The news that image hosting website Twitpic is closing down due to a trademark dispute was largely reported uncritically, with the resulting ‘big versus small trademark owner’ narrative a familiar one for those working in IP. However, Twitter’s response highlights how a speedy PR operation can turn around perceptions.  

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RE: Responsive PR is a must when media cries ‘trademark bully’

I was also disappointed by the uncritical reporting, and my thoughts were exactly the same as Harley's: that TwitPic was failing, and looking to point the finger of blame elsewhere (http://blog.patentology.com.au/2014/09/so-whats-real-reason-twitpic-is.html).

It seems that TwitPic got the outcome it was hoping for, though. It has just announced (on Twitter, of course) that it has been acquired by a mystery saviour, and will live on past 25 September: https://twitter.com/TwitPic/status/512705809696837632

I hope, for the acquirer's sake, that TwitPic's PR stunt has not damaged the relationship with Twitter, which is really more generous than it needs to be in allowing third parties to use and benefot from its trade marks.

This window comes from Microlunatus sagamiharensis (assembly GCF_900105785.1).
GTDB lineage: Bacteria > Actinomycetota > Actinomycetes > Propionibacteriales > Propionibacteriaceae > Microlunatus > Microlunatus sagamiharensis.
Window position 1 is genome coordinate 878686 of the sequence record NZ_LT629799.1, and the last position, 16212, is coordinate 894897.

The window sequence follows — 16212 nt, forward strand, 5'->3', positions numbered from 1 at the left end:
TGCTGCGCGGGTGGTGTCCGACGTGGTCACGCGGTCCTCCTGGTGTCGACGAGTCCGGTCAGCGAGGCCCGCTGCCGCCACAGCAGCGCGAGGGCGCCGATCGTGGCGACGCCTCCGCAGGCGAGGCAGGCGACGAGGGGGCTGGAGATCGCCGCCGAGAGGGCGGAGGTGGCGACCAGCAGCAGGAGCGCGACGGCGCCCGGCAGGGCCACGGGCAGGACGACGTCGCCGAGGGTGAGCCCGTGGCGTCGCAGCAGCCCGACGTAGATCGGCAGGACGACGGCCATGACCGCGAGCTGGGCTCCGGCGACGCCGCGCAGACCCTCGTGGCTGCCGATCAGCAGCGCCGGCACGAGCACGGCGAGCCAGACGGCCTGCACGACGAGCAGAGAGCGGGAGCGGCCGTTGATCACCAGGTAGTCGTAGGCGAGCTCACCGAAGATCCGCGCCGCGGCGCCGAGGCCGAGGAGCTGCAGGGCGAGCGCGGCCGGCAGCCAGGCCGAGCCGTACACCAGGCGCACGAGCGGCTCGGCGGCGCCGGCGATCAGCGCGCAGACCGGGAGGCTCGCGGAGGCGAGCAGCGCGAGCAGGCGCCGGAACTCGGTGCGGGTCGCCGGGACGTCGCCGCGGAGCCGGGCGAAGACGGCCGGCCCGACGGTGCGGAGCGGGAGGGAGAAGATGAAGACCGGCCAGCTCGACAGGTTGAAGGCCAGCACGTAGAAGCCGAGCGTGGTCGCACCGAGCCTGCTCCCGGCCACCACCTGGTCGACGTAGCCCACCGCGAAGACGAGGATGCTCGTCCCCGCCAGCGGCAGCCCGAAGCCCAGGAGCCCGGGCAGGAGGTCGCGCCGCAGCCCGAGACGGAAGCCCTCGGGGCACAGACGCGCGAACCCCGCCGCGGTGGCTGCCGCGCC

Anonymous user, on 18 Sep 2014 @ 23:40

RE: Responsive PR is a must when media cries ‘trademark bully’

This entire discussion reminds me of the distributor in some country crying the blues to its licensor that the counterfeiters have stolen the market and thus the distributor's sales have gone down and thus the distributor can't make his promised minimum sales. While sometimes true, the story is often used as an excuse for simply marketing badly or some other reason unrelated to fakes. Sounds like Twitpic was on the way to an unsustainable result and took advantage of the Twitter issue to offer a reason to close other than the model simply didn't work.

Harley I Lewin, McCarter & English LLP on 15 Sep 2014 @ 16:07

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